Guidelines and systematic reviews
Thank you for the article by van Driel and Spurling (AFP June 2017),1 which stresses the need to apply as much caution to assessing a guideline as is applied to a clinical paper. The article stresses the risks of selection biases:
- Publication bias – were only the good results published?
- Eligibility bias – were only people with one condition, one sex or one age group selected?
- Population bias – were the people selected only from hospital or specialist practices?
I also liked the emphasis on ensuring that the populations studied were relevant to general practice. There are countless guidelines on individual illnesses and conditions, a few guidelines for people with dual comorbidities and almost none for triple comorbidities. It is not unusual in aged care to see people with up to five comorbidities.
However, the authors missed one point. Formulating guidelines is an iterative process that relies heavily on feedback and, hopefully, formal data-gathering by the end users – clinicians – especially GPs. I have been involved in writing guidelines for several conditions and we rely heavily on credible feedback. Also, guidelines have a limited lifetime and are regularly reviewed for three reasons: first, diagnostic methods and criteria improve; second, treatment options improve; and third, but rarely, the diseases can change. GPs should be more than the passive recipients of guidelines. We should be active critics who gather data to improve their relevance for the most essential of people – our patients.
Associate Professor Chris D Hogan
Department of General Practice
University of Melbourne
We would like to thank Associate Professor Chris Hogan for his letter supporting many of the points made in our article published in Australian Family Physician (AFP June 2017),1 which explores ways in which general practitioners (GPs) can assess guidelines that inform their practice. We underwrite the importance of stakeholder involvement and the role of clinicians, including GPs, in providing feedback to guideline developers. This is essential for guideline relevance, usability and uptake in clinical practice. While not all GPs will be in a position to collect data that can inform guidelines, we fully agree with Dr Hogan that GPs should be encouraged to contribute to guideline production, and look for evidence of stakeholder engagement when they evaluate guidelines they are using. For example, the development and updating of the Australian Therapeutic Guidelines relies on end-user input, coordinated by a specific evaluation unit that actively solicits feedback from GPs, junior doctors and students.2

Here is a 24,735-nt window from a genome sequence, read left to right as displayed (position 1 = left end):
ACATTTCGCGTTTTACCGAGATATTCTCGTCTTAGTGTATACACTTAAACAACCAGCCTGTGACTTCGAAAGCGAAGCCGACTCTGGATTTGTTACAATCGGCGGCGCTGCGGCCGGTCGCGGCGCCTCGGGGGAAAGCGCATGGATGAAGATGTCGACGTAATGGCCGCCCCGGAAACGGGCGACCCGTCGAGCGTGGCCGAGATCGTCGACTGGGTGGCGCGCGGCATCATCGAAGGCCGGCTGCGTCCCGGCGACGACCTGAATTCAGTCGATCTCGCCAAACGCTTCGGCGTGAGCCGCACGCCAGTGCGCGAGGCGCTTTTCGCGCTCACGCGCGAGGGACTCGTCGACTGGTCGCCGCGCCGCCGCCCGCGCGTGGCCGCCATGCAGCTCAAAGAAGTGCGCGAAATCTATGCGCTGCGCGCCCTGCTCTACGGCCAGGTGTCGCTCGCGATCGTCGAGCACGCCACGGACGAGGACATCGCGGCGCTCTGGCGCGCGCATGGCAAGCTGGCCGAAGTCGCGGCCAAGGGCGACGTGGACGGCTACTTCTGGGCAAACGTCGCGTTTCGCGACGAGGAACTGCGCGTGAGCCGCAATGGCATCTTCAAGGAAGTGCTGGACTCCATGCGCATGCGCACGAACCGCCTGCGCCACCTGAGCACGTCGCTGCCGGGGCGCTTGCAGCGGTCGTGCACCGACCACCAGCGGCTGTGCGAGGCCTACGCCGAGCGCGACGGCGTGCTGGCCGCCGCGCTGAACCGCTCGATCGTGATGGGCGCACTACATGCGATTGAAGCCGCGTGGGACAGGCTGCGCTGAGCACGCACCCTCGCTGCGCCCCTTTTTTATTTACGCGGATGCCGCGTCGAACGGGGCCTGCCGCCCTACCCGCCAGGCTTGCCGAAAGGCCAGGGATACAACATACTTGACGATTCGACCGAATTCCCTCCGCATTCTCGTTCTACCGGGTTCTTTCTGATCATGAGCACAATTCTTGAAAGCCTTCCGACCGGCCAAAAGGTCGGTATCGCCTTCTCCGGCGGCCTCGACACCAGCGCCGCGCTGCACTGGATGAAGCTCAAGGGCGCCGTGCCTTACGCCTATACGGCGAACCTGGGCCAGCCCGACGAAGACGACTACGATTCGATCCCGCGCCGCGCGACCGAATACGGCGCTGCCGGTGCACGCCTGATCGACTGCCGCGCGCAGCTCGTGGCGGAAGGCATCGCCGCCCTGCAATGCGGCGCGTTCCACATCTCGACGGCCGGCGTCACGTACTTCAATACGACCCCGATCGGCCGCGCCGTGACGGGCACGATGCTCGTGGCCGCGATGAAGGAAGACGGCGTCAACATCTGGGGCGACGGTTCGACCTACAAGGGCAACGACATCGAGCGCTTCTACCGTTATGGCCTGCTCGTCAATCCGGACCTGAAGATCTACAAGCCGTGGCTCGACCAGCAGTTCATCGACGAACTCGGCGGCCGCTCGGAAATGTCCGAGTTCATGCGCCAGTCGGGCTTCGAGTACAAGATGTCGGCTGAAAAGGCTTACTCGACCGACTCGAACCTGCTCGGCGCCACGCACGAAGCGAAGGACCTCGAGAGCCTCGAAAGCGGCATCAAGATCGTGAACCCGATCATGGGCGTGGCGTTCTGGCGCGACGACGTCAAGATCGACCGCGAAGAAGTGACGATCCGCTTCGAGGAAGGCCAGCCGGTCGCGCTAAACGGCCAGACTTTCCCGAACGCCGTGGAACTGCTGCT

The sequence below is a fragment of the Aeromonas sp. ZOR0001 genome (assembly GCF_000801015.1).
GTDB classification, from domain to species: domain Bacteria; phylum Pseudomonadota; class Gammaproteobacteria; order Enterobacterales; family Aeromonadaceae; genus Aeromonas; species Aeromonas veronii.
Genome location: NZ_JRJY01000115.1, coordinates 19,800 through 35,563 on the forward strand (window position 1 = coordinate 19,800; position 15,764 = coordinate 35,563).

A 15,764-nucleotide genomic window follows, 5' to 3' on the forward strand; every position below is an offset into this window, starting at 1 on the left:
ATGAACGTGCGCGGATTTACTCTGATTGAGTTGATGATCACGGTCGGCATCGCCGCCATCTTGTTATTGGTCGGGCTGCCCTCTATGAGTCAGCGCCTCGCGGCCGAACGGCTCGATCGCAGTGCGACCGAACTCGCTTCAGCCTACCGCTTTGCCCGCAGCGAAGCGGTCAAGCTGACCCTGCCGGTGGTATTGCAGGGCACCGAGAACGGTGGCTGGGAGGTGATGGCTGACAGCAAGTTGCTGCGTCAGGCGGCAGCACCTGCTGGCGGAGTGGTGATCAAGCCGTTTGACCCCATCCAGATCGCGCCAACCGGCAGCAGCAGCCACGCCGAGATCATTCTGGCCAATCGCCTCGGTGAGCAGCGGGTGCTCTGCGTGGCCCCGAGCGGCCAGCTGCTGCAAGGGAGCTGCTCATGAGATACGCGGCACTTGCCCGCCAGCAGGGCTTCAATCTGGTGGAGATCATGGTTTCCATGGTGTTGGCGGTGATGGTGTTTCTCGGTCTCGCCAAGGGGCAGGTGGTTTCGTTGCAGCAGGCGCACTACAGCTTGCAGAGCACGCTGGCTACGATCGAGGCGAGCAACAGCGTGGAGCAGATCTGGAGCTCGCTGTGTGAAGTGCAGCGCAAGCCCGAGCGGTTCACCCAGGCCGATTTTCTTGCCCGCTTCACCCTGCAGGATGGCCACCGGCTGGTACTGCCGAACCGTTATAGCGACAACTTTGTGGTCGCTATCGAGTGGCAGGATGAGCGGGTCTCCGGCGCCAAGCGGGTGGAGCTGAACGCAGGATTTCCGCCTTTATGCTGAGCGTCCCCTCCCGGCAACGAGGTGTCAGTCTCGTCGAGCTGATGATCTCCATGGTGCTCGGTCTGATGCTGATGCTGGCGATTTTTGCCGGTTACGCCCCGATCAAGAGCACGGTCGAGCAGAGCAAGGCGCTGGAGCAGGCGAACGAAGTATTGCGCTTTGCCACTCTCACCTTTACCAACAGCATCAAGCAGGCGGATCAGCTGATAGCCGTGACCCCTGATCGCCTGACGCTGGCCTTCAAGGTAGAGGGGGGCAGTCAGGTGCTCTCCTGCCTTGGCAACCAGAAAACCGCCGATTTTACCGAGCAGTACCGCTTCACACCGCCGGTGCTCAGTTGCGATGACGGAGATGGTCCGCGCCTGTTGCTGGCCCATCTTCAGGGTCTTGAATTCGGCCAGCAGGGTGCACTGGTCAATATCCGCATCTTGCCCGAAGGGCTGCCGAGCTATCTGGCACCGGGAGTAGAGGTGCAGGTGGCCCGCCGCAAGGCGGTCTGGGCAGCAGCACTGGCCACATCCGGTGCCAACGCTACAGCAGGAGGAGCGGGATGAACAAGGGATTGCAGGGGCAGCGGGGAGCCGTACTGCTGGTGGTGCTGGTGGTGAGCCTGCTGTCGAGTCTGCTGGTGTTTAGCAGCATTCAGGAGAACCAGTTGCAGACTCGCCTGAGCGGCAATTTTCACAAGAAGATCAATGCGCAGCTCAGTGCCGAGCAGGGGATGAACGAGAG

Keeping guidelines up to date is indeed a universal challenge. Current processes for updating guidelines are slow as it takes time to rigorously assess and weigh all relevant evidence. Publishing guidelines online will reduce the delay of printed publication, but other initiatives are needed. A new initiative by the BMJ aims to overcome this delay by publishing rapid guidance on new evidence that has the potential to change practice.3 In the ‘rapid recs’, new findings are assessed in the context of existing evidence and a multidisciplinary panel, including patients, then formulates practice recommendations. Input from practising clinicians and their patients is essential in this process.
Professor Mieke van Driel
Dr Geoffrey Spurling
- van Driel ML, Spurling G. Guidelines and systematic reviews: Sizing up the guidelines in general practice. Aust Fam Physician 2017;46(6):438–40.
- Therapeutic Guidelines Limited. How Therapeutic Guidelines are produced. Melbourne: Therapeutic Limited, 2017. Available at www.tg.org.au/how-therapeutic-guidelines-are-produced/#expert [Accessed 19 July 2017].
- BMJ. Press release: The BMJ launches a new series to get the latest trial evidence into practice. BMJ 2016. Available at www.bmj.com/company/wp-content/uploads/2016/09/The-BMJ-rapid-recs.pdf [Accessed 19 July 2017].
Bariatric-metabolic surgery: A guide for the primary care physician
We would like to make the following comments based on the recent article by Lee and Dixon (AFP July 2017).1 While guidelines on managing patients before and after bariatric surgery are welcome, there is a lack of guidelines and programs that general practitioners (GPs) can use for patients who are on the waiting list to attend an obesity service. This is an important area of need in which GPs can play an important part, as waiting times to access obesity clinics via the public sector can take years.2 Furthermore, prolonged obesity clinic waiting lists have negative effects on patients’ health and quality of life.3
Improving obesity management during the obesity clinic waiting period could also lead to better outcomes. A US study on weight change patterns in patients awaiting a behavioural obesity treatment program showed that weight remained unchanged for most patients (61%).4 Nonetheless, those who lost weight during the waiting period went on to lose more weight post-treatment, compared with those who gained or maintained their weight.4 In 2008, the Weight Wise Clinical Module (WWCM) program was developed to support patients on the obesity clinic waiting list in Canada.5 It was evidence-based and delivered by a multidisciplinary team at community health centres.5 Although it was estimated that over 50% of patients participated, most of them were lost to follow-up.5